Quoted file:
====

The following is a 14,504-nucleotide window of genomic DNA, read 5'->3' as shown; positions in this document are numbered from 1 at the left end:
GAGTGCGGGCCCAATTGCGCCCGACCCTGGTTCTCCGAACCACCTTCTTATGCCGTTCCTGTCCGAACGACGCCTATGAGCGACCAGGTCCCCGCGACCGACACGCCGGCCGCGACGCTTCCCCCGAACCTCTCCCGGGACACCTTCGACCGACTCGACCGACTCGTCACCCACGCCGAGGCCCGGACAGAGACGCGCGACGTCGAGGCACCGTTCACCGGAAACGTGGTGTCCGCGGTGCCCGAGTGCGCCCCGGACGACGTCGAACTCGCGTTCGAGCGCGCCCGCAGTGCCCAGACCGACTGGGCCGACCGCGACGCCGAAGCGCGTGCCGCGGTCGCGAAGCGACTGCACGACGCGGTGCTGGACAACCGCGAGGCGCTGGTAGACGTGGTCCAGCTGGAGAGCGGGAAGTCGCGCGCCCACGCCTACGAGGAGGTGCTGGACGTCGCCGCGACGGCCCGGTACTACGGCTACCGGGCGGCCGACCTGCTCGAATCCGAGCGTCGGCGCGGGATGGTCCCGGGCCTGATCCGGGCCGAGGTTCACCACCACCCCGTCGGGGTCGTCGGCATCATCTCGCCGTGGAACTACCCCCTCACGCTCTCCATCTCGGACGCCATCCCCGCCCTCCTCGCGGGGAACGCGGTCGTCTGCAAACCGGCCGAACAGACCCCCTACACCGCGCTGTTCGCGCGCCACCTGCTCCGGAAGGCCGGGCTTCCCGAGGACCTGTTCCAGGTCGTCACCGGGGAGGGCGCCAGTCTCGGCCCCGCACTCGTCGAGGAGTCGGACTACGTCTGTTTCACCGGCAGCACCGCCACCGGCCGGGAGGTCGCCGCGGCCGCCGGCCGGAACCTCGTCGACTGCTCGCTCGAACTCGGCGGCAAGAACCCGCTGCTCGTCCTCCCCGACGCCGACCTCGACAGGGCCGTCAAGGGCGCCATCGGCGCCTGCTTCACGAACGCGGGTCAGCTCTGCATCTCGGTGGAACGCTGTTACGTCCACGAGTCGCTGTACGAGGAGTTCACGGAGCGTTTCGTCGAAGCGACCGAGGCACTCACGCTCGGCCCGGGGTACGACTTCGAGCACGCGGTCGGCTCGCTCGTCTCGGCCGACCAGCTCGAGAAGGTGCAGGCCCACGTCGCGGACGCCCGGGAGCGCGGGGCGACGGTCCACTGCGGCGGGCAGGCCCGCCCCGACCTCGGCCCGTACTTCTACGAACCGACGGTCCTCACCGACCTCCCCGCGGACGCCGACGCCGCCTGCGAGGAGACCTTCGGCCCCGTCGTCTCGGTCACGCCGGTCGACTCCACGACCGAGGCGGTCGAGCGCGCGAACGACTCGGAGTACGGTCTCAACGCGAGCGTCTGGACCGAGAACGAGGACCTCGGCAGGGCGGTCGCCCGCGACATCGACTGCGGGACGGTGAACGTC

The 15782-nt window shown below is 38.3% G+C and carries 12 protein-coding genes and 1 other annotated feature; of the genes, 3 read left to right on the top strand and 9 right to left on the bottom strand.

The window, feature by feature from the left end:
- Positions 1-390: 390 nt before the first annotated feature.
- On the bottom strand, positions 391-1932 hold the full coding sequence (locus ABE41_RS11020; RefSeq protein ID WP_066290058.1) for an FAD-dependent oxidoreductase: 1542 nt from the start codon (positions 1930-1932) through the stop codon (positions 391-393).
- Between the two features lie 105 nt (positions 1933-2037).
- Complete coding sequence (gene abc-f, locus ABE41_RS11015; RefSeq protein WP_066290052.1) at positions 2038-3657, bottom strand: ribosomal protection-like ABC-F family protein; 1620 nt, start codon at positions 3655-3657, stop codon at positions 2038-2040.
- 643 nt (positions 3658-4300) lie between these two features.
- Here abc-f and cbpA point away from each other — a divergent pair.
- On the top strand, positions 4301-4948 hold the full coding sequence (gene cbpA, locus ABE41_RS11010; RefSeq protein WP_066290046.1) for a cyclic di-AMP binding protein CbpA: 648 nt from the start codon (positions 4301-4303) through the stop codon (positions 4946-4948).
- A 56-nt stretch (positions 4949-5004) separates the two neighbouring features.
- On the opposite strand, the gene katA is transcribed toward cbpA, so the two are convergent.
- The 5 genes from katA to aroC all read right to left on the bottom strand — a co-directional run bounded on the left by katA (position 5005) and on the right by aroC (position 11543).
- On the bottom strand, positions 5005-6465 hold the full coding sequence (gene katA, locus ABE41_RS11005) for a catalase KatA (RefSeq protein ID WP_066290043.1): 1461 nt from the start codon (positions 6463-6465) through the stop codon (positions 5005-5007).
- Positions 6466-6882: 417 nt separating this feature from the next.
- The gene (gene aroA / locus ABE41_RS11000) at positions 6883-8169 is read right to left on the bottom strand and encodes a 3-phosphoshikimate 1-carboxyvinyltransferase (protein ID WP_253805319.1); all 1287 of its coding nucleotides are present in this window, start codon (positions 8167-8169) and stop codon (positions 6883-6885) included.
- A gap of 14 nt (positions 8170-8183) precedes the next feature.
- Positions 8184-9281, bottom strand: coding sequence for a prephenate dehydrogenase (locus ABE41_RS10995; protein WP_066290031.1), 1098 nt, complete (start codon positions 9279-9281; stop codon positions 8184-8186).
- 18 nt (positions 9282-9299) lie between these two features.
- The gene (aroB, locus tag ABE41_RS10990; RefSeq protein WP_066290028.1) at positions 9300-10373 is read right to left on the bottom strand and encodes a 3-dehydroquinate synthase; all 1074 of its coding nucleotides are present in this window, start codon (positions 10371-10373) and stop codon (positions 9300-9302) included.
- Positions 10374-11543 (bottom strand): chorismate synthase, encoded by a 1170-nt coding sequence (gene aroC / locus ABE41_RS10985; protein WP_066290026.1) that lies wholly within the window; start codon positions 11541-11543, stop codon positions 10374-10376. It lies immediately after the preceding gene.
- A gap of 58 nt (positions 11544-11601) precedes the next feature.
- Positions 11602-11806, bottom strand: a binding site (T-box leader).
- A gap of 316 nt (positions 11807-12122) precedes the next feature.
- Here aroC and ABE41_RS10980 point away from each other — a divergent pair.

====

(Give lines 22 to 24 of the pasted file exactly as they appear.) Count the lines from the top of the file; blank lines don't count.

- Positions 10374-11543 (bottom strand): chorismate synthase, encoded by a 1170-nt coding sequence (gene aroC / locus ABE41_RS10985; protein WP_066290026.1) that lies wholly within the window; start codon positions 11541-11543, stop codon positions 10374-10376. It lies immediately after the preceding gene.
- A gap of 58 nt (positions 11544-11601) precedes the next feature.
- Positions 11602-11806, bottom strand: a binding site (T-box leader).